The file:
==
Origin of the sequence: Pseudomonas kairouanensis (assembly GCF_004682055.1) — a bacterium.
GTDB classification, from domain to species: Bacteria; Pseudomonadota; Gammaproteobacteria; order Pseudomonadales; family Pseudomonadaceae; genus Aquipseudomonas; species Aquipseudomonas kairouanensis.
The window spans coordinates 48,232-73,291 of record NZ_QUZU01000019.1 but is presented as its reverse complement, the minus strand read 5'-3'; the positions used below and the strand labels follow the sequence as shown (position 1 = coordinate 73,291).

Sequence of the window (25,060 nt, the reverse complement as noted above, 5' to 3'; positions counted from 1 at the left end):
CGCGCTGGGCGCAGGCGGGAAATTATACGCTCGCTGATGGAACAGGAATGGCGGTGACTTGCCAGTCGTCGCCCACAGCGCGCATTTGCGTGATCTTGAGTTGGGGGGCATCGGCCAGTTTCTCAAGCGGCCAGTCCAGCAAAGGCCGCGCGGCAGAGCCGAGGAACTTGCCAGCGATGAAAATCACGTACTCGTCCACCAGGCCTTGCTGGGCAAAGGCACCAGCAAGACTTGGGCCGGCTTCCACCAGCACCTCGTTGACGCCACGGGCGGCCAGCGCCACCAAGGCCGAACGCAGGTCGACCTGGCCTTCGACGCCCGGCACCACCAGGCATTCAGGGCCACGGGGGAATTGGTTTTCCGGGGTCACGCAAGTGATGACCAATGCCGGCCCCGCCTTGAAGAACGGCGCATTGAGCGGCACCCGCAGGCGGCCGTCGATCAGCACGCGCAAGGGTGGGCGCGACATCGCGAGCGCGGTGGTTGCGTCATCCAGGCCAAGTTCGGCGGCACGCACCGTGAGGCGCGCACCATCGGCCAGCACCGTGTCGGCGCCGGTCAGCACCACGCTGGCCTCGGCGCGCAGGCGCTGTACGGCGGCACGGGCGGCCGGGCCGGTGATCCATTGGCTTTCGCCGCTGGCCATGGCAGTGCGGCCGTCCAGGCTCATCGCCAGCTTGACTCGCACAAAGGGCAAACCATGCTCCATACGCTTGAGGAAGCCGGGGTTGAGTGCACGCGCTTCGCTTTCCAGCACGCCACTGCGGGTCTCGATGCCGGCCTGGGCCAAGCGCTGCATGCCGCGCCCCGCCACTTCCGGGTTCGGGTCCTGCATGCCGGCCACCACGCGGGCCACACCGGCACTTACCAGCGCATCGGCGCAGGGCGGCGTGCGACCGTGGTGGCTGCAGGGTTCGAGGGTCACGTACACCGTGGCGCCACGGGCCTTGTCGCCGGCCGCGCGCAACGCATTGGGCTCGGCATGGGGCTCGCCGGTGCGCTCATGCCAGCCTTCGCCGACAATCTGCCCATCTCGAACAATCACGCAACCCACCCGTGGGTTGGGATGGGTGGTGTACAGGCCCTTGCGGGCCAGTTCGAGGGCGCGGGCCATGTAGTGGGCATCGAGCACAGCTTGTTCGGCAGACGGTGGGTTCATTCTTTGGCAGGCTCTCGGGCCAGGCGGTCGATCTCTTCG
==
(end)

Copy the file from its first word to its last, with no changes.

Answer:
Origin of the sequence: Pseudomonas kairouanensis (assembly GCF_004682055.1) — a bacterium.
GTDB classification, from domain to species: Bacteria; Pseudomonadota; Gammaproteobacteria; order Pseudomonadales; family Pseudomonadaceae; genus Aquipseudomonas; species Aquipseudomonas kairouanensis.
The window spans coordinates 48,232-73,291 of record NZ_QUZU01000019.1 but is presented as its reverse complement, the minus strand read 5'-3'; the positions used below and the strand labels follow the sequence as shown (position 1 = coordinate 73,291).

Sequence of the window (25,060 nt, the reverse complement as noted above, 5' to 3'; positions counted from 1 at the left end):
CGCGCTGGGCGCAGGCGGGAAATTATACGCTCGCTGATGGAACAGGAATGGCGGTGACTTGCCAGTCGTCGCCCACAGCGCGCATTTGCGTGATCTTGAGTTGGGGGGCATCGGCCAGTTTCTCAAGCGGCCAGTCCAGCAAAGGCCGCGCGGCAGAGCCGAGGAACTTGCCAGCGATGAAAATCACGTACTCGTCCACCAGGCCTTGCTGGGCAAAGGCACCAGCAAGACTTGGGCCGGCTTCCACCAGCACCTCGTTGACGCCACGGGCGGCCAGCGCCACCAAGGCCGAACGCAGGTCGACCTGGCCTTCGACGCCCGGCACCACCAGGCATTCAGGGCCACGGGGGAATTGGTTTTCCGGGGTCACGCAAGTGATGACCAATGCCGGCCCCGCCTTGAAGAACGGCGCATTGAGCGGCACCCGCAGGCGGCCGTCGATCAGCACGCGCAAGGGTGGGCGCGACATCGCGAGCGCGGTGGTTGCGTCATCCAGGCCAAGTTCGGCGGCACGCACCGTGAGGCGCGCACCATCGGCCAGCACCGTGTCGGCGCCGGTCAGCACCACGCTGGCCTCGGCGCGCAGGCGCTGTACGGCGGCACGGGCGGCCGGGCCGGTGATCCATTGGCTTTCGCCGCTGGCCATGGCAGTGCGGCCGTCCAGGCTCATCGCCAGCTTGACTCGCACAAAGGGCAAACCATGCTCCATACGCTTGAGGAAGCCGGGGTTGAGTGCACGCGCTTCGCTTTCCAGCACGCCACTGCGGGTCTCGATGCCGGCCTGGGCCAAGCGCTGCATGCCGCGCCCCGCCACTTCCGGGTTCGGGTCCTGCATGCCGGCCACCACGCGGGCCACACCGGCACTTACCAGCGCATCGGCGCAGGGCGGCGTGCGACCGTGGTGGCTGCAGGGTTCGAGGGTCACGTACACCGTGGCGCCACGGGCCTTGTCGCCGGCCGCGCGCAACGCATTGGGCTCGGCATGGGGCTCGCCGGTGCGCTCATGCCAGCCTTCGCCGACAATCTGCCCATCTCGAACAATCACGCAACCCACCCGTGGGTTGGGATGGGTGGTGTACAGGCCCTTGCGGGCCAGTTCGAGGGCGCGGGCCATGTAGTGGGCATCGAGCACAGCTTGTTCGGCAGACGGTGGGTTCATTCTTTGGCAGGCTCTCGGGCCAGGCGGTCGATCTCTTCG